Serious lack of investment in fundamental R&D has been main reason to achieve the envisaged vision of reaching self-reliance index of 70 - 75 per cent through DRDO which is at present hovering around 30 – 35 per cent. Kelkar Committee has not reviewed this aspect at all.
In the case of defence public sector units (DPSUs), the main issue is availability of the state-of-the-art technology, which matters in such a sophisticated sector. To achieve the same DPSUs need sufficient resources/funds to take up modernisation. If only a part of amount spent on imports is utilised for upgradation of technology of these well established PSUs with their expertise and infrastructure, the same can boost the self-reliance index.
Kelkar Committee talks about Mini Ratna and Navaratna status with an eye on joint ventures and independent directors. The idea is only to give entry to private sector in the Boards of DPSUs. For strategic sector like defence PSUs, when given status of Mini Ratna or Navaratna, they should not follow the present criteria of independent directors. It has to be ensured that in the name of independent directors, private competitors are not allowed in the Boards through FICCI or CII. DPSUs should not be forced to go for joint venture as a part of creeping privatisation, which is actually aimed in Kelkar report.
It is in the above perspective that your predecessor, Pranab Mukherjee, in his meeting with all defence federations on September 18, 2006, assured that the Kelkar Committee’s recommendation to corporatise ordnance factories will not be implemented. He also informed that the government and the armed forces are satisfied with the performance of ordnance factories and DPSUs and the government does not want to dilute their role in defence production. This was in fact a repudiation of the Kelkar Committee report, which has highlighted only the weaknesses of the public sector defence industry.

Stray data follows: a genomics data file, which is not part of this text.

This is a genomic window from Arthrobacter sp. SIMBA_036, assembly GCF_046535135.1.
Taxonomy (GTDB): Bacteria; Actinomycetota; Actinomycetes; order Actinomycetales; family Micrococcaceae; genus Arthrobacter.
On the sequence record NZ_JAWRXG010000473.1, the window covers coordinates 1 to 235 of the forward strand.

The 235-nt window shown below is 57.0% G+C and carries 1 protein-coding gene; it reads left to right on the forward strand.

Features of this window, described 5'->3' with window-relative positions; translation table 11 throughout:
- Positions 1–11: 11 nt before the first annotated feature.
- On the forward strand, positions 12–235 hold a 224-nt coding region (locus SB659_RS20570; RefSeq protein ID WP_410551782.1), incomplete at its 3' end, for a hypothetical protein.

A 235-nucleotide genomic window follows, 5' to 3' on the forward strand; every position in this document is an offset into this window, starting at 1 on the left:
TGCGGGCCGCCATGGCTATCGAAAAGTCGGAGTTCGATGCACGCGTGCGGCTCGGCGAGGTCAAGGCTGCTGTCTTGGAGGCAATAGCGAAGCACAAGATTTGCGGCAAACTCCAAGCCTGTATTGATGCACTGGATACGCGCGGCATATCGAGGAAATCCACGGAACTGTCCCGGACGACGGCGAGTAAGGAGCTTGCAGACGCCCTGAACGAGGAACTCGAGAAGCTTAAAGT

As a matter of fact there is a strong campaign by corporate media against these defence organisations based on the report. The government, it seems under the corporate pressure, is trying to implement the Kelkar Committee recommendations. For example, OFB is being asked to sign MoU with the government, private sector competitors are being given entry in DPSUs Board as independent directors, guidelines for RUR are being sought to be diluted, etc etc. This appears to be the reason for not taking any follow up action after the aforesaid meeting with the federations, ostensibly to avoid further review of Kelkar Committee report.
We, therefore, appeal to you to review the Kelkar Committee report in totality in consultation with federations/trade unions and put a stop to implementation of this report. We further offer our active participation in an internal assessment of public sector defence organisations to make them real centres for self-reliant defence production in India.